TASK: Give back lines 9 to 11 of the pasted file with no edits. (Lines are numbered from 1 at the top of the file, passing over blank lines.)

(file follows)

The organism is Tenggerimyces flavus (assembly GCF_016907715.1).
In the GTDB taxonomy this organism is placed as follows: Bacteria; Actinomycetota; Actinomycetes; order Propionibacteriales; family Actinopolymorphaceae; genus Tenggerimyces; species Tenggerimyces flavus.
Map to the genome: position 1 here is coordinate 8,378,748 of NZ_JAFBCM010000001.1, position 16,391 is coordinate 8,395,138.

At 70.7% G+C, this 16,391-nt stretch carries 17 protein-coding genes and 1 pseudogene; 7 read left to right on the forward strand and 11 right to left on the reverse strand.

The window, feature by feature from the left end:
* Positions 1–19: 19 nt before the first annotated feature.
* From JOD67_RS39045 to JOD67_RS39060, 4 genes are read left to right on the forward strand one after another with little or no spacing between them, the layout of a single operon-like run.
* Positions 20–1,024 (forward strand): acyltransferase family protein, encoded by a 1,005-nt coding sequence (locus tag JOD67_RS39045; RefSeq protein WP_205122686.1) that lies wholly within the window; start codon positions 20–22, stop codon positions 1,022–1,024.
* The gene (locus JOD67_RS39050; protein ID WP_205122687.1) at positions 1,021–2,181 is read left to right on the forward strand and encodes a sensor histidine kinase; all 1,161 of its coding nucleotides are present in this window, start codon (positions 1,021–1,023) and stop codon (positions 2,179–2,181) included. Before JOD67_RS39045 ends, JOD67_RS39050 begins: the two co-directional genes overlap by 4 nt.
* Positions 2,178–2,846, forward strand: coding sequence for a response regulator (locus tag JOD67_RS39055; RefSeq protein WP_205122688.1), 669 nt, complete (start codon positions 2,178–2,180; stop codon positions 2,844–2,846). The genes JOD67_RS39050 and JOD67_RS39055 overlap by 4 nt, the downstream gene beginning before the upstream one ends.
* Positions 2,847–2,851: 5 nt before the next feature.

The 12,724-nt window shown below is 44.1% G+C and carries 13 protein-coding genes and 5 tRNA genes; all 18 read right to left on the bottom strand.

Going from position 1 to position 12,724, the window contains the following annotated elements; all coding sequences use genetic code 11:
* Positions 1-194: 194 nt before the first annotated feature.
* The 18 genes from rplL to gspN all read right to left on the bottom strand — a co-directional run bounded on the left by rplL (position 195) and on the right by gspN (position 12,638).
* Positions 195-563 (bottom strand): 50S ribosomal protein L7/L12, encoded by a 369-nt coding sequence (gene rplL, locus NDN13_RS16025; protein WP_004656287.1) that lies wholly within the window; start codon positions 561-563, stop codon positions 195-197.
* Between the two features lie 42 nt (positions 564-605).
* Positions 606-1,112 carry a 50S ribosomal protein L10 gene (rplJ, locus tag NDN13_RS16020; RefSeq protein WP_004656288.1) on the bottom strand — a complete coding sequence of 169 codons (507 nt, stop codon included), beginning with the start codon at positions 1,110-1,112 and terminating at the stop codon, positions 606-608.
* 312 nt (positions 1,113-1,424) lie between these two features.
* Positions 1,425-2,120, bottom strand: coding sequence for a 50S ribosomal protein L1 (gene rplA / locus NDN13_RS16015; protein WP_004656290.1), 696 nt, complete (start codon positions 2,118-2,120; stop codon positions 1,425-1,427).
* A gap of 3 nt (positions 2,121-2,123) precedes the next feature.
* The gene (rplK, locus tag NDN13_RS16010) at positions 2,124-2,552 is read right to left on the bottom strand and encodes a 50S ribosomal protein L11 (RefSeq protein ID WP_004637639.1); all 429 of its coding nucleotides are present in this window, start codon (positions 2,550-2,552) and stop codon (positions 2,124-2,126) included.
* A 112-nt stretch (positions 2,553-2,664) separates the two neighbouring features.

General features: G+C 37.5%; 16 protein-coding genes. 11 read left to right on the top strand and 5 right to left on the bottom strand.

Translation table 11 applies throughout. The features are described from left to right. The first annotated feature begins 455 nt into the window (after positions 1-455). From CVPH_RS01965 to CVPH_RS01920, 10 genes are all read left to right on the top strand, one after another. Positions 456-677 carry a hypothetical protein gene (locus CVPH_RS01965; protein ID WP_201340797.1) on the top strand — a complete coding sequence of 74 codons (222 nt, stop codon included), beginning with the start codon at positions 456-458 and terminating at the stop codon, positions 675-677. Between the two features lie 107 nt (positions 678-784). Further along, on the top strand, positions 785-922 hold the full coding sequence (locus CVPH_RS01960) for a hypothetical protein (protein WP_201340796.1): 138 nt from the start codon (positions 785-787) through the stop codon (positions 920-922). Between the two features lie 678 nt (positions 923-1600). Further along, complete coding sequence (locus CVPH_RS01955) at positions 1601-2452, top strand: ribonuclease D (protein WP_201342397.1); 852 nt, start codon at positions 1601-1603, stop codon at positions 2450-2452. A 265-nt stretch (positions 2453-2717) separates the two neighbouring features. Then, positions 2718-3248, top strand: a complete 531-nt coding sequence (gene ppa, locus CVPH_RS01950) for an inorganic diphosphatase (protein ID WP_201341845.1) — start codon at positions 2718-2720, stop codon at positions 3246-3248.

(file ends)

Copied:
* The gene (locus JOD67_RS39050; protein ID WP_205122687.1) at positions 1,021–2,181 is read left to right on the forward strand and encodes a sensor histidine kinase; all 1,161 of its coding nucleotides are present in this window, start codon (positions 1,021–1,023) and stop codon (positions 2,179–2,181) included. Before JOD67_RS39045 ends, JOD67_RS39050 begins: the two co-directional genes overlap by 4 nt.
* Positions 2,178–2,846, forward strand: coding sequence for a response regulator (locus tag JOD67_RS39055; RefSeq protein WP_205122688.1), 669 nt, complete (start codon positions 2,178–2,180; stop codon positions 2,844–2,846). The genes JOD67_RS39050 and JOD67_RS39055 overlap by 4 nt, the downstream gene beginning before the upstream one ends.
* Positions 2,847–2,851: 5 nt before the next feature.